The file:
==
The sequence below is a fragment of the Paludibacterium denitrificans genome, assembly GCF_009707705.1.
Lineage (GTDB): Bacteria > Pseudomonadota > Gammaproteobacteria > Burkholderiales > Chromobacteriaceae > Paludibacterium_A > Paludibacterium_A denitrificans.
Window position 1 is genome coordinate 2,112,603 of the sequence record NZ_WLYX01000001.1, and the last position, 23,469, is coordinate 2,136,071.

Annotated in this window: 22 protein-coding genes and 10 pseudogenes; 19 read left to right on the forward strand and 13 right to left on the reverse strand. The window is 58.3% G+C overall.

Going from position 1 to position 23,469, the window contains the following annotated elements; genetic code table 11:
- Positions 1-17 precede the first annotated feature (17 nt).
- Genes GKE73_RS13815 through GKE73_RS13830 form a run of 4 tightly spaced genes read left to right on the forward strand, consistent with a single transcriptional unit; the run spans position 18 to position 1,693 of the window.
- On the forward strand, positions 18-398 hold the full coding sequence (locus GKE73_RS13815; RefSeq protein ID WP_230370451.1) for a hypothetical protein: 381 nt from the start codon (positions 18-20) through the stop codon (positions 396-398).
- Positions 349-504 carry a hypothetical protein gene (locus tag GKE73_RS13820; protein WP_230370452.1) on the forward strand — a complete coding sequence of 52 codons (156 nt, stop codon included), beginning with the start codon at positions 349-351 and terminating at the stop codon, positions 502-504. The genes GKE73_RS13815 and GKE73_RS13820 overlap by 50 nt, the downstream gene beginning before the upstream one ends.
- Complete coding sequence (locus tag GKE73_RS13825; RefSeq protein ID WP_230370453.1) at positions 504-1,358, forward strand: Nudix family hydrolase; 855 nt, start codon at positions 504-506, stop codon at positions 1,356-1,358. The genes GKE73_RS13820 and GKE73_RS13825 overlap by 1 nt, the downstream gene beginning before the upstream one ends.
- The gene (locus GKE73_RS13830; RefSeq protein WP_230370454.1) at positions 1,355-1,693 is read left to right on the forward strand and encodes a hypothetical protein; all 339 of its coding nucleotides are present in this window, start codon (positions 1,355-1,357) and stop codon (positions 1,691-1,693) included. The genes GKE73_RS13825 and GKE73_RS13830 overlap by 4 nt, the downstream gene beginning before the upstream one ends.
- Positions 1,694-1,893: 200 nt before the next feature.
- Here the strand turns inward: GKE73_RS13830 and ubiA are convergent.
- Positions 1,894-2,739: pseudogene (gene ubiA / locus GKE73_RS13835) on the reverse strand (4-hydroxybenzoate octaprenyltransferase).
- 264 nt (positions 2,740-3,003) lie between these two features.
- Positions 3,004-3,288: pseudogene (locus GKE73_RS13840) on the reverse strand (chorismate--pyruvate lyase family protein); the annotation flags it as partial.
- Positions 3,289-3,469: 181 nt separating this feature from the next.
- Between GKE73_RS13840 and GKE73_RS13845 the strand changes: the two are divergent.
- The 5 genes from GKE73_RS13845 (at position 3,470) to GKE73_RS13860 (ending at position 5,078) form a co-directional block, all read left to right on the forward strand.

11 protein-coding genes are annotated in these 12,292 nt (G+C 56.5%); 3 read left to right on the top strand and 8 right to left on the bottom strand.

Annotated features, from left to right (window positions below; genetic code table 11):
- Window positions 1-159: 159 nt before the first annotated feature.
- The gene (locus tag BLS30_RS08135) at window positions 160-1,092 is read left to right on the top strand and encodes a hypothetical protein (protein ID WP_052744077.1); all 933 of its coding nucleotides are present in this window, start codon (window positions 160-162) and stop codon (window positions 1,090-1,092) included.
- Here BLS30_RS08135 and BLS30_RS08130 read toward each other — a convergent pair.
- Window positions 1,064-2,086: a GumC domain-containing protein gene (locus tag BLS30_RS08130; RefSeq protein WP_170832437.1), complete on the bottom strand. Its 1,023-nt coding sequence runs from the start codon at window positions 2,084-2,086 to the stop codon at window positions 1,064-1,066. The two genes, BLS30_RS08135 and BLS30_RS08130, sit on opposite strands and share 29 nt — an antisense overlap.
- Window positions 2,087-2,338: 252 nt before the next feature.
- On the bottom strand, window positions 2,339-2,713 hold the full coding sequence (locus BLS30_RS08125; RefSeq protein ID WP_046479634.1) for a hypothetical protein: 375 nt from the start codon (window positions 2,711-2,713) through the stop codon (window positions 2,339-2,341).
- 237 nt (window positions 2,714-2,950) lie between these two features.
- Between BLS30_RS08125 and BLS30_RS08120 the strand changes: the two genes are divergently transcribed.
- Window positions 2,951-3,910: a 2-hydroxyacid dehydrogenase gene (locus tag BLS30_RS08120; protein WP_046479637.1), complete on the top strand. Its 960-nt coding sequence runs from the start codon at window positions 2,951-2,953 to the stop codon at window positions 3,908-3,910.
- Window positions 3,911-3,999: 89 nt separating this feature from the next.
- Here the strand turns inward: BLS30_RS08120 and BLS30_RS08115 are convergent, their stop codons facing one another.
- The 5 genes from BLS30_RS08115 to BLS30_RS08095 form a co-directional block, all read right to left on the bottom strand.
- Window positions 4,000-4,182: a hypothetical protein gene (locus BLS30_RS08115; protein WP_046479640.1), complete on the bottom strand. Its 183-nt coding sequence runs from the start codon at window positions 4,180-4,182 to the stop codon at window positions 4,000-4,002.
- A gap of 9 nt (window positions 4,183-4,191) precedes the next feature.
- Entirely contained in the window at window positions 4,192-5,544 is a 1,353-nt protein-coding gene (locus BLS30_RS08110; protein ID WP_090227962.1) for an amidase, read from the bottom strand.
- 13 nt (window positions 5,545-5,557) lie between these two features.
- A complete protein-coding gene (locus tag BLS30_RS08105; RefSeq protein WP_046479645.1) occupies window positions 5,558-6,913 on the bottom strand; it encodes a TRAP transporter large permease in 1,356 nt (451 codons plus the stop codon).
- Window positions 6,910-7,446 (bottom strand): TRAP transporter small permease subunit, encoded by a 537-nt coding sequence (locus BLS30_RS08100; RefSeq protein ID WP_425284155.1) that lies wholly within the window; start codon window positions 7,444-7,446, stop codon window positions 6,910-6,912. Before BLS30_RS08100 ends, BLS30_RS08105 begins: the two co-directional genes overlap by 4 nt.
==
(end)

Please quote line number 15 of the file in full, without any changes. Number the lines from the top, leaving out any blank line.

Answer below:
- 264 nt (positions 2,740-3,003) lie between these two features.